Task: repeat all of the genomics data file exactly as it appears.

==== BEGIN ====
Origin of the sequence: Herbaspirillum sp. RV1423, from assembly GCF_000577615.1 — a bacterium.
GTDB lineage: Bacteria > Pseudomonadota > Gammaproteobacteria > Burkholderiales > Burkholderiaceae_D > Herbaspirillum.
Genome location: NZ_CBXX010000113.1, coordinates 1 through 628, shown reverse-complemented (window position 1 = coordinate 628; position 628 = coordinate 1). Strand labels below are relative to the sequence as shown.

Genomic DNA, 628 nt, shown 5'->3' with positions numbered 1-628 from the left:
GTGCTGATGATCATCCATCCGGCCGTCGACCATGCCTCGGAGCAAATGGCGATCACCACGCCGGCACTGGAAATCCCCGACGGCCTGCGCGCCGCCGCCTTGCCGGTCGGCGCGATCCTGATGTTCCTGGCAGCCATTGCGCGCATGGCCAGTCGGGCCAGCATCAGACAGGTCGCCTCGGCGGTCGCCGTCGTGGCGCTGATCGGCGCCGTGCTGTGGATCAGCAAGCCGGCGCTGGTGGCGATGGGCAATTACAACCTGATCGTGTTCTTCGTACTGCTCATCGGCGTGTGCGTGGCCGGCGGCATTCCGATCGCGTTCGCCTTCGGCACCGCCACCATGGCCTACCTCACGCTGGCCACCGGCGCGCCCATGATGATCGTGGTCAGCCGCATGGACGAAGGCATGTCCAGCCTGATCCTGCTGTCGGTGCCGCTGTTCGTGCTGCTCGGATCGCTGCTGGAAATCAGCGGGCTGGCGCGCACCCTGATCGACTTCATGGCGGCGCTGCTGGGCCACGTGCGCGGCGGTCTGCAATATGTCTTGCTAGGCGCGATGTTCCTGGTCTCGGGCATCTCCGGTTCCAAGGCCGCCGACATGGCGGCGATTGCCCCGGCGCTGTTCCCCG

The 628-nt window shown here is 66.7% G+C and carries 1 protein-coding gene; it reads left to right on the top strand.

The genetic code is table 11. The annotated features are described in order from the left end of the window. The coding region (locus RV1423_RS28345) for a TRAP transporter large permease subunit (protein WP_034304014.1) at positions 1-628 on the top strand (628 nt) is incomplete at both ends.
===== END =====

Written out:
Origin of the sequence: Herbaspirillum sp. RV1423, from assembly GCF_000577615.1 — a bacterium.
GTDB lineage: Bacteria > Pseudomonadota > Gammaproteobacteria > Burkholderiales > Burkholderiaceae_D > Herbaspirillum.
Genome location: NZ_CBXX010000113.1, coordinates 1 through 628, shown reverse-complemented (window position 1 = coordinate 628; position 628 = coordinate 1). Strand labels below are relative to the sequence as shown.

Genomic DNA, 628 nt, shown 5'->3' with positions numbered 1-628 from the left:
GTGCTGATGATCATCCATCCGGCCGTCGACCATGCCTCGGAGCAAATGGCGATCACCACGCCGGCACTGGAAATCCCCGACGGCCTGCGCGCCGCCGCCTTGCCGGTCGGCGCGATCCTGATGTTCCTGGCAGCCATTGCGCGCATGGCCAGTCGGGCCAGCATCAGACAGGTCGCCTCGGCGGTCGCCGTCGTGGCGCTGATCGGCGCCGTGCTGTGGATCAGCAAGCCGGCGCTGGTGGCGATGGGCAATTACAACCTGATCGTGTTCTTCGTACTGCTCATCGGCGTGTGCGTGGCCGGCGGCATTCCGATCGCGTTCGCCTTCGGCACCGCCACCATGGCCTACCTCACGCTGGCCACCGGCGCGCCCATGATGATCGTGGTCAGCCGCATGGACGAAGGCATGTCCAGCCTGATCCTGCTGTCGGTGCCGCTGTTCGTGCTGCTCGGATCGCTGCTGGAAATCAGCGGGCTGGCGCGCACCCTGATCGACTTCATGGCGGCGCTGCTGGGCCACGTGCGCGGCGGTCTGCAATATGTCTTGCTAGGCGCGATGTTCCTGGTCTCGGGCATCTCCGGTTCCAAGGCCGCCGACATGGCGGCGATTGCCCCGGCGCTGTTCCCCG

The 628-nt window shown here is 66.7% G+C and carries 1 protein-coding gene; it reads left to right on the top strand.

The genetic code is table 11. The annotated features are described in order from the left end of the window. The coding region (locus RV1423_RS28345) for a TRAP transporter large permease subunit (protein WP_034304014.1) at positions 1-628 on the top strand (628 nt) is incomplete at both ends.